Key Issues in Mobile Health


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Robyn Whittaker
Clinical Trials Research Unit, University of Auckland
(Friday, 10.30, Telehealth/mHealth)

mHealth or mobile health describes the use of mobile communications devices for health-related purposes. There is much interest in mHealth internationally at this time; including interest in interventions developed in New Zealand/by New Zealanders. A recent research project examined the key issues in the implementation of mHealth and the current opportunities to address those issues in the U.S. The key mHealth issues are outlined here under the themes of policy and regulation, the wireless environment, the health system, current mHealth initiatives in practice and research. This paper examines how these issues may apply in New Zealand and the current opportunities to address them. This information may be useful to those embarking on mHealth developments in New Zealand and may help to inform the inclusion of mobile capabilities within the NZ Health IT infrastructure.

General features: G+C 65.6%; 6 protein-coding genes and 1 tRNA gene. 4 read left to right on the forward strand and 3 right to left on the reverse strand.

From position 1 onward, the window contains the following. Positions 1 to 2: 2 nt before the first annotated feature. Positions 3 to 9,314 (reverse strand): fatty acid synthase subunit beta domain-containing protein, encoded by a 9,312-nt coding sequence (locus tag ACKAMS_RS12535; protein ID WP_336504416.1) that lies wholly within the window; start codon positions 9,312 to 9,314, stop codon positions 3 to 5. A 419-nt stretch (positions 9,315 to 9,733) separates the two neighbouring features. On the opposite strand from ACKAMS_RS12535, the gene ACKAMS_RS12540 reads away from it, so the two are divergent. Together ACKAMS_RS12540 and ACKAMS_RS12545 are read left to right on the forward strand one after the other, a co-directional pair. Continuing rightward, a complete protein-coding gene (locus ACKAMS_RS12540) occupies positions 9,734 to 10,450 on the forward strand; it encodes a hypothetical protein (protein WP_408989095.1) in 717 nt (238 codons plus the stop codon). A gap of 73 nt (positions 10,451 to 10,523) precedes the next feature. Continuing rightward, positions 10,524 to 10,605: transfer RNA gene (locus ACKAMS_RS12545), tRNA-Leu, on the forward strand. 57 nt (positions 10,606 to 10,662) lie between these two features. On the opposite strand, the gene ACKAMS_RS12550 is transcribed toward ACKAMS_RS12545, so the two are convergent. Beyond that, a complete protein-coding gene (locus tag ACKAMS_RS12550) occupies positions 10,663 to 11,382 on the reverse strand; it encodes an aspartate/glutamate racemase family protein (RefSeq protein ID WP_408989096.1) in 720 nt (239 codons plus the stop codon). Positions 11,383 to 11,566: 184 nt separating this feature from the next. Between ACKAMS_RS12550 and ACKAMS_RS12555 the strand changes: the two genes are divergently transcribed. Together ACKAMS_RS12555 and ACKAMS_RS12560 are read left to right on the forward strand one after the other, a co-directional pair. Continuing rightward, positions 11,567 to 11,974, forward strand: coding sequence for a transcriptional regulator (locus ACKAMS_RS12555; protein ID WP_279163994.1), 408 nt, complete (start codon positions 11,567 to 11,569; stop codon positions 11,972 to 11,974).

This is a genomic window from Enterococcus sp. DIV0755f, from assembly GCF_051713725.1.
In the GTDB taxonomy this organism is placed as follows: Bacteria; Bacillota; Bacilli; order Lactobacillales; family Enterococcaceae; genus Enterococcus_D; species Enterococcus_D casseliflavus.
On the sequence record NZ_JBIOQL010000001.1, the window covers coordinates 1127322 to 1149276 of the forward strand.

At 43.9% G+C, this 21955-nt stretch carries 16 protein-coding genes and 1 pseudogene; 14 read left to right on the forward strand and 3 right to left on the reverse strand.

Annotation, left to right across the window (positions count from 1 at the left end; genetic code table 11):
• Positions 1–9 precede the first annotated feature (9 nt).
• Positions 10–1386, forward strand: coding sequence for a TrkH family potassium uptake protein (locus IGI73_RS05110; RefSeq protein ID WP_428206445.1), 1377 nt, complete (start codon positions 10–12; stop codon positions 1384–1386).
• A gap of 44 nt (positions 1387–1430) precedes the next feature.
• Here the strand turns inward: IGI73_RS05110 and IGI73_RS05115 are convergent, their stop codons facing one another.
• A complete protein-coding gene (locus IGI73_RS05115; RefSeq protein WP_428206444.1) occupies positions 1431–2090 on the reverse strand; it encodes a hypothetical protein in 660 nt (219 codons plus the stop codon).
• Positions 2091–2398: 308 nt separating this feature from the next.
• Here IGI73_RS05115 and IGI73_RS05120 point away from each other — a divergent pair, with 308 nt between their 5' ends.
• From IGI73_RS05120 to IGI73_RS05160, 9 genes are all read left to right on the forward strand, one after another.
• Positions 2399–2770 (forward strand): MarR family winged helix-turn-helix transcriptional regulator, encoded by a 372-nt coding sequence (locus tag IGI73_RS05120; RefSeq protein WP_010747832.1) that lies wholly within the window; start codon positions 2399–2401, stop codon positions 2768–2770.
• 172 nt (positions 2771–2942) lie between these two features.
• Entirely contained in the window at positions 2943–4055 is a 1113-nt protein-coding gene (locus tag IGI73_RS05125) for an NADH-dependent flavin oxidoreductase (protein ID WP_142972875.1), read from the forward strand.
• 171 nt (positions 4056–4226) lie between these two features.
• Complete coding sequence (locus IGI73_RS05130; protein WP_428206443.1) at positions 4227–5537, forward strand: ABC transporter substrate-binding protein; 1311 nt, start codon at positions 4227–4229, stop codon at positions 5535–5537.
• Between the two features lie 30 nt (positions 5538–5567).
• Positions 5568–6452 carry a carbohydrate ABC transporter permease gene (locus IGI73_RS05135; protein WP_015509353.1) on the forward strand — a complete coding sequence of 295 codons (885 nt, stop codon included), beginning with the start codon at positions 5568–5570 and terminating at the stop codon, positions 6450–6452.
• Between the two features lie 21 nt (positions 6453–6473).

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Key Issues in Mobile Health

  1. 1. Key issues in mobile health Robyn Whittaker ISO 9001 Registered
  2. 2. mHealth the delivery of health-related services via mobile communications devices Portable Personal Connected
  3. 3. mHealth programs can be • integrated into daily life • proactive • there at the „right‟ times • personal/ised • interactive • on-going • providing social support
  4. 4. mHealth programs can be HEALTHY BEHAVIOR • integrated into daily life CHANGE • proactive • there at the „right‟ times CHRONIC • personal/ised DISEASEMANAGEMENT • interactive • on-going • providing social support
  5. 5. New Zealand has led the way
  6. 6. U.S.
  7. 7. Objectives• identify the current key issues in the implementation of mHealth – Environmental scan – text4baby case study – Key informant interviews• identify opportunities to address these• consider implications for NZ
  8. 8. Methods• Key informant interviews – List from environmental scan, informal discussions & recommendations – Semi-structured interview guidelines plus some closed Q/likert scales – By phone or in person – Recorded & transcribed – General thematic analysis